Calgary home seller questions rights after claiming home was damaged

Click to play video 'Calgary family claims home was damaged during showing; questions sellers’ rights' Calgary family claims home was damaged during showing; questions sellers’ rights
WATCH: A Calgary family is asking what rights home sellers have after they say their home was damaged during a showing. Global’s Tomasia DaSilva reports. EDITOR’S NOTE: A previous version of this story included an image of a truck bearing the name and logo of Taradar Fine Homes. However, there is no connection between Taradar Fine Homes and this story and the issues raised within it. Global News regrets if there was any misunderstanding – Jul 9, 2019

A Calgary family is demanding answers and compensation after they claim their family home was damaged during a showing.

Linda LaChance, along with her brother Randy van Rijn, were in charge of selling their mom’s home after she passed away last year.

But they were shocked when they arrived at the home a day after a showing.

“We were dumbfounded,” LaChance said.

LaChance said the parging — a coating added to the house exterior below the siding to protect it — was cracked around the home.

“The damage was there after their inspection,” LaChance said. “And this is what we’re left with.”

Photo of parging damage at Calgary home
Photo of parging damage at Calgary home. Courtesy: Linda LaChance

The family said it isn’t sure exactly who caused the damage but added right before it was discovered, there were only three people at the home for showing: the realtor, his client and the inspection company.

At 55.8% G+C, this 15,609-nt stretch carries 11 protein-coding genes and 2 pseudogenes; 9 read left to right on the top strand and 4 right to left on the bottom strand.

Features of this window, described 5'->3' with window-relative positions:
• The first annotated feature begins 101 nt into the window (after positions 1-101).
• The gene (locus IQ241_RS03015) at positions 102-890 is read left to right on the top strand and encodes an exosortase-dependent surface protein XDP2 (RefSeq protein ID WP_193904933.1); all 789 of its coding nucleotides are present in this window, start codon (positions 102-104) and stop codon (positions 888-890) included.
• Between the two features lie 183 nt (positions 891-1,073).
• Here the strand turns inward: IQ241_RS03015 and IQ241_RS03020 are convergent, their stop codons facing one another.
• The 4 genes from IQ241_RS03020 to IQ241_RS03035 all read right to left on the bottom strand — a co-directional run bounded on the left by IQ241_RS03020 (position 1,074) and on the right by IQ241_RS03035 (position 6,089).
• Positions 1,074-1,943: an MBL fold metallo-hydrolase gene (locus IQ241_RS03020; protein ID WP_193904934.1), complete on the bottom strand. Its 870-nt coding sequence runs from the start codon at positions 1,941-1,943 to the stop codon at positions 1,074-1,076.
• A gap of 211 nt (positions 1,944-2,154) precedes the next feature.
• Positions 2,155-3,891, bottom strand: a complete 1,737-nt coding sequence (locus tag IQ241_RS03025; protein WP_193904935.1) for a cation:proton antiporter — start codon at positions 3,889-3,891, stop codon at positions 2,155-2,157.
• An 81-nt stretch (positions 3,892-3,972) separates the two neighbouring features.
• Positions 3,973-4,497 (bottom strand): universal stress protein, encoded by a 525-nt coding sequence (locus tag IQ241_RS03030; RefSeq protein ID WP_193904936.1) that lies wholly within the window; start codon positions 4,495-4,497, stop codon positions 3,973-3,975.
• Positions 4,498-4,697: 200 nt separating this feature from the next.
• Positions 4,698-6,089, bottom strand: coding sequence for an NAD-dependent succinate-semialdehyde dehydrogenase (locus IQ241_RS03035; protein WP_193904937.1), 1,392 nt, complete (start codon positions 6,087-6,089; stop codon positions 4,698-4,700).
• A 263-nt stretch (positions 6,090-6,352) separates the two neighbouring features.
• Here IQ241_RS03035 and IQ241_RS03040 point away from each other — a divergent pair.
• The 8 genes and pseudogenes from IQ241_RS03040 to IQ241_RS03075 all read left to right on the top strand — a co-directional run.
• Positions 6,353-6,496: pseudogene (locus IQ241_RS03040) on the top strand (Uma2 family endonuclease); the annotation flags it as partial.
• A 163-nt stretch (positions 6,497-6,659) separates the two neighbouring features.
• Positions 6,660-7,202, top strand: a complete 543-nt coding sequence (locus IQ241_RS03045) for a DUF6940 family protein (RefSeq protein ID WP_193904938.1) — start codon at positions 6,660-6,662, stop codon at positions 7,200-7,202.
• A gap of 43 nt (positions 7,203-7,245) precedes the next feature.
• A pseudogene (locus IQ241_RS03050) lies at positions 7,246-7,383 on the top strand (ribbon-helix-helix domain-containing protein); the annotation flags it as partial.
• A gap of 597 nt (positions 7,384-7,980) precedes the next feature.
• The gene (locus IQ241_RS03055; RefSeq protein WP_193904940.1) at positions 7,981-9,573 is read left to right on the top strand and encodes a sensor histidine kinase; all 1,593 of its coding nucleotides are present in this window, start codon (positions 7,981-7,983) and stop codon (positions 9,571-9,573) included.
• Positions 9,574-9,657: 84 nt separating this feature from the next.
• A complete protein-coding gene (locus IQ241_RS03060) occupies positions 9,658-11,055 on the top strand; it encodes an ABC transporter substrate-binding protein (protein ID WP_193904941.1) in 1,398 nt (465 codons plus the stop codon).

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Terra Snyder of Accurate Home Inspections was the inspector who was there that day in early April. She told Global News the home clearly had efflorescence damage — a powdery substance that forms on concrete due to moisture.

She also saw a bit of cracked parging, but insisted she didn’t cause it.

“We have no vested interest in the property,” Snyder added. “It doesn’t matter to us if the deal goes or doesn’t go. And we would never cause damage purposely to a property.”

But LaChance and van Rijn are adamant efflorescence didn’t cause the damage.

“There would be a lot of pressure that would have been hammering this stuff off to get down to the rebar,” LaChance added.

“It’s not just going to fall off by itself because water is getting up underneath it.”

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The family also complained to the prospective buyer’s realtor. In an email correspondence, the realtor said his client did not intend to pay for any repairs.

He would not comment to Global News, but when we contacted the Re/Max brokerage, manager Dave Nicholson told us: “We as professionals, followed our due diligence and caused no damage to the property.”

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LaChance is livid she was forced to pay more than $800 to fix the damages.

“What kind of a protection does a seller have when this stuff happens? You’re left having to hang to dry because nobody will pay for it.”

The governing body for real estate agents in Alberta said sellers do have protection.

“They have the right to their property being in the same condition as when they left it,” Real Estate Council Alberta’s Bryan Douey said.

RECA said there are stringent standards agents have to meet. Officials also said they take complaints like these very seriously.

“If it comes to light that one of our professionals is not meeting those standards we definitely want to know about it,” Douey said. “If it’s determined there was conduct deserving of sanctions we will sanction that person.”

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The home did eventually sell weeks later and to a different buyer.

The family said the purchase price was thousands of dollars less than they were asking — and they partly blamed the damage.

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“We lost $6,000 on the deal partly because of that,” LaChance said.

The family has now filed a complaint to RECA in the hopes someone will take responsibility for the damage.

“It’s not really even about the money. It’s about the principle,” van Rijn said.